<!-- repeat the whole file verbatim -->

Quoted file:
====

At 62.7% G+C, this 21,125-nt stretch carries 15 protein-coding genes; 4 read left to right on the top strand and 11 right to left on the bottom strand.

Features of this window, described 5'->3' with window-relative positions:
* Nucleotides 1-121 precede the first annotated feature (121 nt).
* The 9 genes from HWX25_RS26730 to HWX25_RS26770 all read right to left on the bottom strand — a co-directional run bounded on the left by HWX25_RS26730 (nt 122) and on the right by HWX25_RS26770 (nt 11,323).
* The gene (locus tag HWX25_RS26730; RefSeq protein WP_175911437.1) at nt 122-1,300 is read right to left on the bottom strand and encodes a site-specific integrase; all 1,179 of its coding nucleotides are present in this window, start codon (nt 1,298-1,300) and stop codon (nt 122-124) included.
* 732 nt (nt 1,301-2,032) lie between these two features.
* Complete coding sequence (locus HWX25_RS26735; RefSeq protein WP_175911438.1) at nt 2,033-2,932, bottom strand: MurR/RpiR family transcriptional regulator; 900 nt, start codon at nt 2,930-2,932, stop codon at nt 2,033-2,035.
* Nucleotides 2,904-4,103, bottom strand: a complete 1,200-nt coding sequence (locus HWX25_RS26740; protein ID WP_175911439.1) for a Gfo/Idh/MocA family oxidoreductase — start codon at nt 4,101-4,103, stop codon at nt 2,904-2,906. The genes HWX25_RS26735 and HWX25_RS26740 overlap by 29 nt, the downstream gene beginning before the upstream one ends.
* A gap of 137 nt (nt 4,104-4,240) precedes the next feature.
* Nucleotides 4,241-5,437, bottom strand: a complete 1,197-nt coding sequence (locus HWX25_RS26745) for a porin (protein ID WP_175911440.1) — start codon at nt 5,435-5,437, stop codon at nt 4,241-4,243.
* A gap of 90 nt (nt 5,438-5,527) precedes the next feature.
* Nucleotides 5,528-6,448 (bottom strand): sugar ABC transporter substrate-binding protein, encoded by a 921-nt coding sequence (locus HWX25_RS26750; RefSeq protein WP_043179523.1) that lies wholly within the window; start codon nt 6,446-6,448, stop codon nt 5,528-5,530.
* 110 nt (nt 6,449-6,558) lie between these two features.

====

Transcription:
At 62.7% G+C, this 21,125-nt stretch carries 15 protein-coding genes; 4 read left to right on the top strand and 11 right to left on the bottom strand.

Features of this window, described 5'->3' with window-relative positions:
* Nucleotides 1-121 precede the first annotated feature (121 nt).
* The 9 genes from HWX25_RS26730 to HWX25_RS26770 all read right to left on the bottom strand — a co-directional run bounded on the left by HWX25_RS26730 (nt 122) and on the right by HWX25_RS26770 (nt 11,323).
* The gene (locus tag HWX25_RS26730; RefSeq protein WP_175911437.1) at nt 122-1,300 is read right to left on the bottom strand and encodes a site-specific integrase; all 1,179 of its coding nucleotides are present in this window, start codon (nt 1,298-1,300) and stop codon (nt 122-124) included.
* 732 nt (nt 1,301-2,032) lie between these two features.
* Complete coding sequence (locus HWX25_RS26735; RefSeq protein WP_175911438.1) at nt 2,033-2,932, bottom strand: MurR/RpiR family transcriptional regulator; 900 nt, start codon at nt 2,930-2,932, stop codon at nt 2,033-2,035.
* Nucleotides 2,904-4,103, bottom strand: a complete 1,200-nt coding sequence (locus HWX25_RS26740; protein ID WP_175911439.1) for a Gfo/Idh/MocA family oxidoreductase — start codon at nt 4,101-4,103, stop codon at nt 2,904-2,906. The genes HWX25_RS26735 and HWX25_RS26740 overlap by 29 nt, the downstream gene beginning before the upstream one ends.
* A gap of 137 nt (nt 4,104-4,240) precedes the next feature.
* Nucleotides 4,241-5,437, bottom strand: a complete 1,197-nt coding sequence (locus HWX25_RS26745) for a porin (protein ID WP_175911440.1) — start codon at nt 5,435-5,437, stop codon at nt 4,241-4,243.
* A gap of 90 nt (nt 5,438-5,527) precedes the next feature.
* Nucleotides 5,528-6,448 (bottom strand): sugar ABC transporter substrate-binding protein, encoded by a 921-nt coding sequence (locus HWX25_RS26750; RefSeq protein WP_043179523.1) that lies wholly within the window; start codon nt 6,446-6,448, stop codon nt 5,528-5,530.
* 110 nt (nt 6,449-6,558) lie between these two features.